What breed is my cat?
A common question new cat guardians have is “What breed is my cat“? For most of us, if we have adopted a cat from a shelter, pet shop, friend etc., the chances are high that the cat is either a domestic shorthair (DSH) or a domestic longhair (DLH), lovingly referred to as a moggy.
Non-papered purebred or part-purebred cats aren’t as common as many believe anymore. Registered cat breeders keep a tight control over their breeding cats, and for good reason, they want to preserve the integrity of the breed and this includes carefully selecting only the best examples of the breed to use in their breeding programme, only ever mating purebred cat to purebred cat and only ever using cats who are registered. With the majority of cat breeds, cats can only be mated to other cats of the same breed who are registered with a recognised cat council. It is definitely possible for an oops litter to be born occasionally, sometimes despite their best intentions a breeding cat escapes and mates with the local tomcat but it doesn’t happen often.
The popularity of early desexing (spaying and neutering) has meant that by the time a purebred kitten is ready to go to his or her new home, they have already been desexed, making it a lot harder for non-registered pet guardians to let their cat have a litter or two. Most breeders will only sell an un-desexed (entire) cat for breeding to another registered breeder.
For a cat to be a classed as purebred it must have papers from a legitimate cat registering body (also known as a cat council). I have had a number of purebreeds over the past 20 or so years and almost all of them did not leave the breeder until they had been desexed. Of course, there are backyard breeders who do manage to obtain purebred cats who are bred without registering the kittens. But most of these people will sell the kittens for hundreds of dollars, making a business out of it.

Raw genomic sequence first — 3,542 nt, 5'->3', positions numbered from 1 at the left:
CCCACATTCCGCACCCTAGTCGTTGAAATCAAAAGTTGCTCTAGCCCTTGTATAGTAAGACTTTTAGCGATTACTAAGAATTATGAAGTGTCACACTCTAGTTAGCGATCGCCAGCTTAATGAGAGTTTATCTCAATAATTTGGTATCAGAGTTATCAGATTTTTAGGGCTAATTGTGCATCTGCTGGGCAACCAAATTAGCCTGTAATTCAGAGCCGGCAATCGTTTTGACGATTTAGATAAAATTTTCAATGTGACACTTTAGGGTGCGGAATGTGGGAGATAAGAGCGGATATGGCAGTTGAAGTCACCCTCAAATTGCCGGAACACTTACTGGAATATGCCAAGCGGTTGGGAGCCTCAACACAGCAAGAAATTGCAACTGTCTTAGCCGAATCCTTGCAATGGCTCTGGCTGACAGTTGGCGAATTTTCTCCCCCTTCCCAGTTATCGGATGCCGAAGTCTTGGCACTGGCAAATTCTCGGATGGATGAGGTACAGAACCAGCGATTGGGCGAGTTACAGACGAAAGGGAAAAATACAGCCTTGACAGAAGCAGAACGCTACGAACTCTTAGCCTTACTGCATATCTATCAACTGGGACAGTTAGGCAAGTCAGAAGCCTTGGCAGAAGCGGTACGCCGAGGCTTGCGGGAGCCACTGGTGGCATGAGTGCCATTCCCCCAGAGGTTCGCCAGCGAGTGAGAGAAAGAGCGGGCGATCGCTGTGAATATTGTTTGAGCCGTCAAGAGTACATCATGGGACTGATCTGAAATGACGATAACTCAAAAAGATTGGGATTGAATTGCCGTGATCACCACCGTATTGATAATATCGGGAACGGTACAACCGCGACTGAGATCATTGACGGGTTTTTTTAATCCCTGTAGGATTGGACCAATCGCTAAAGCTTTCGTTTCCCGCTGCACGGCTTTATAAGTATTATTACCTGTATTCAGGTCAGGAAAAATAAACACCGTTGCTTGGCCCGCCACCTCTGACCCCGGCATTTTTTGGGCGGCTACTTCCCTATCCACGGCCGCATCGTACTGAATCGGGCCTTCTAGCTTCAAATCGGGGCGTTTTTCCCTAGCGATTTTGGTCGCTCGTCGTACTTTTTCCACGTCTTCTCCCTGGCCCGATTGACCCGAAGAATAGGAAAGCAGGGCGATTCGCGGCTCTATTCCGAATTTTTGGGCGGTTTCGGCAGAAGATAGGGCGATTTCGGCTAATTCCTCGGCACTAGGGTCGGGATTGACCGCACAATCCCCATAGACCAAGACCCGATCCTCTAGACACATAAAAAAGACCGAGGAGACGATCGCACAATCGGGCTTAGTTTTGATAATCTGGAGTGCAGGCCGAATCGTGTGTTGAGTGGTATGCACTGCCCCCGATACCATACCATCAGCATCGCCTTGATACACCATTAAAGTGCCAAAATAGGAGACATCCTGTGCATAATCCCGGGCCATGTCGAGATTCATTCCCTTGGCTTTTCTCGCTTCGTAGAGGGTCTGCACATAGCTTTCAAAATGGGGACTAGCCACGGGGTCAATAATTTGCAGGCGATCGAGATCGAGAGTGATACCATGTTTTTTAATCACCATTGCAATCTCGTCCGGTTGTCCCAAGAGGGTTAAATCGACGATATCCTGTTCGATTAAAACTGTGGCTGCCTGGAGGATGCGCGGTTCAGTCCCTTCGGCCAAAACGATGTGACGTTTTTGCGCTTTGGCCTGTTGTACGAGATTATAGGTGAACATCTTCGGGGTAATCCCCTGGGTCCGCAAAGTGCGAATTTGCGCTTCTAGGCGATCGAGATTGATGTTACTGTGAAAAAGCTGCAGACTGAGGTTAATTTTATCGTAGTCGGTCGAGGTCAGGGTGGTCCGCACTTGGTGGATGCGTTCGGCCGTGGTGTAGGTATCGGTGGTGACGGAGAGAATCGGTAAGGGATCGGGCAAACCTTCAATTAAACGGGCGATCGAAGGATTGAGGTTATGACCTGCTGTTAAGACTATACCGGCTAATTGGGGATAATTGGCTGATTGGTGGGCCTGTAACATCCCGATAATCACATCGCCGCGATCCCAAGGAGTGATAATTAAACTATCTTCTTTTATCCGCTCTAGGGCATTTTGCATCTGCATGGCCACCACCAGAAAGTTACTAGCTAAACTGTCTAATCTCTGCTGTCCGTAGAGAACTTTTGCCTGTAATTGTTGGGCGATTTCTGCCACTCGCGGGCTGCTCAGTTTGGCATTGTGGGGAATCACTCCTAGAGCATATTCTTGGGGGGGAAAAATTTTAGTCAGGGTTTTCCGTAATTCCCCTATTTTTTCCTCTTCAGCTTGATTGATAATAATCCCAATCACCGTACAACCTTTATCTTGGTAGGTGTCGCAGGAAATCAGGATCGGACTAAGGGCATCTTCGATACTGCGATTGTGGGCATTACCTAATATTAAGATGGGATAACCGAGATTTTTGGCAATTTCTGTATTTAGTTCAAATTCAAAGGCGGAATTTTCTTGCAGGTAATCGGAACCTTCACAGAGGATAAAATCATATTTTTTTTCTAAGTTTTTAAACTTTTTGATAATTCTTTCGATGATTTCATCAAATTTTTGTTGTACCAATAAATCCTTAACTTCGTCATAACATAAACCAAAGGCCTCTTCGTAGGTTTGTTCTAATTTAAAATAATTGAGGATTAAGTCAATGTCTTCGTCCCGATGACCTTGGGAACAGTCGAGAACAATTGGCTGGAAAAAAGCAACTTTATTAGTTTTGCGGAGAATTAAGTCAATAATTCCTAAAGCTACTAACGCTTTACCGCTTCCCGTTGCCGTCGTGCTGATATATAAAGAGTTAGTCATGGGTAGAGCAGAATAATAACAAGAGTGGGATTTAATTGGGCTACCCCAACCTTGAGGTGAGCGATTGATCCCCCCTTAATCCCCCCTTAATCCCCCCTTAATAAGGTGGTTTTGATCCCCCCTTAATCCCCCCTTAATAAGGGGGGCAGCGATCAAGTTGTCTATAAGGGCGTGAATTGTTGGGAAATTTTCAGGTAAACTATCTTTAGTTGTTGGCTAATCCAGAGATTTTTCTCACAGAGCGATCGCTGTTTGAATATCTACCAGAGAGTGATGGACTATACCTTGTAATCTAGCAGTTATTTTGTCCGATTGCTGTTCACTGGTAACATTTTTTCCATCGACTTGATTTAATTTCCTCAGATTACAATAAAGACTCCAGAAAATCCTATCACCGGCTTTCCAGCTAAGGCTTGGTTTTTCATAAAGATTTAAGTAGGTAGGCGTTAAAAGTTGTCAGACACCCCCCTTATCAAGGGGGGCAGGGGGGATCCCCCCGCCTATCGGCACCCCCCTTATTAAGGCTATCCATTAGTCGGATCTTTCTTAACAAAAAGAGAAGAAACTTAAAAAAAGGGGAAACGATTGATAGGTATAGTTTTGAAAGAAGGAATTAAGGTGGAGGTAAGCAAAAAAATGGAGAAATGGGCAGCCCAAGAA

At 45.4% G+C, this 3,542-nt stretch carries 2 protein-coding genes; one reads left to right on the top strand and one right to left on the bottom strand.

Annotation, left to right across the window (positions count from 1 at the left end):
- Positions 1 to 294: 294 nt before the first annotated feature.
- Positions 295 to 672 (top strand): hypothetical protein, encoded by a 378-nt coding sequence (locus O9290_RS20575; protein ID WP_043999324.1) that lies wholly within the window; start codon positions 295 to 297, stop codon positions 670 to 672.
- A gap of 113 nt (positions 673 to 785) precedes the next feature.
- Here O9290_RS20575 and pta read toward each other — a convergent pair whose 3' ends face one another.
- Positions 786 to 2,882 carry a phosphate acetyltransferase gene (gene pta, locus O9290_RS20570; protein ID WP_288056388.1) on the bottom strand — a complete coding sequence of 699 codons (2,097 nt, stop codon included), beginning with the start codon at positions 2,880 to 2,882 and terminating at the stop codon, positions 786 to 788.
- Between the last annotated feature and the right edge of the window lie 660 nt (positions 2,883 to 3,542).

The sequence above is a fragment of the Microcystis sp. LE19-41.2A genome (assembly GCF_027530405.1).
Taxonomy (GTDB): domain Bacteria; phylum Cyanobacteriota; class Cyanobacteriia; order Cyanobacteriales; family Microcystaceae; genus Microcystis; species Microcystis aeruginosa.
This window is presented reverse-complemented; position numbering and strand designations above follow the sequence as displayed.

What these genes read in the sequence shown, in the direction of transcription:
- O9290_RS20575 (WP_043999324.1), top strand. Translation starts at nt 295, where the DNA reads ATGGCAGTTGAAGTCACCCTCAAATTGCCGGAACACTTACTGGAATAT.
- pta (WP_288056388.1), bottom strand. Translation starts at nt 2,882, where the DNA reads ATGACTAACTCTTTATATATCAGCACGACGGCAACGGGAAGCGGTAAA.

But my cat looks so much like a purebred cat:
A lot of domestic shorthair and longhair cats do have similar characteristics, coat colours and patterns to many of the pedigree breeds of cat and I think this is where it becomes confusing. When it comes to trying to determine what breed a cat is, the most common breeds domestics are assumed to be are the following:
- Shorthaired pointed cat – Siamese. The pointed gene did originate in the Siamese cat, who arrived in the East in the late 1800’s. From there they no doubt bred with domestics which introduced the pointed (Himalayan) gene into the wider cat population. All Siamese cats are pointed, but not all pointed cats are Siamese. As the gene is recessive, the offspring must receive a copy from both the mother and father for the pointed pattern to occur, the parents may not be pointed cats themselves, but both carry the gene. There is more information on pointed cats in this article.
- Shorthaired pointed and white cat – Snowshoe. This breed is still quite rare, particularly in Australia. The Snowshoe is a pointed cat but also has the co-dominant white piebald gene, which adds white to areas of the body including the face, feet and belly. Again, both of these genes are also in the general population, so it is not unusual to find a domestic shorthair with similar markings to a Snowshoe.
- Longhaired pointed cat – Ragdoll, Himalayan, Birman
- Blue/grey cats – Russian Blue or British Shorthair
- Longhaired cats – Maine Coon, Persian or Norwegian Forest Cat
- Black cats – Bombay, British Shorthair, Oriental
- White cat with ginger ears and tail – Turkish Van
- Spotted cats – Bengal or Ocicat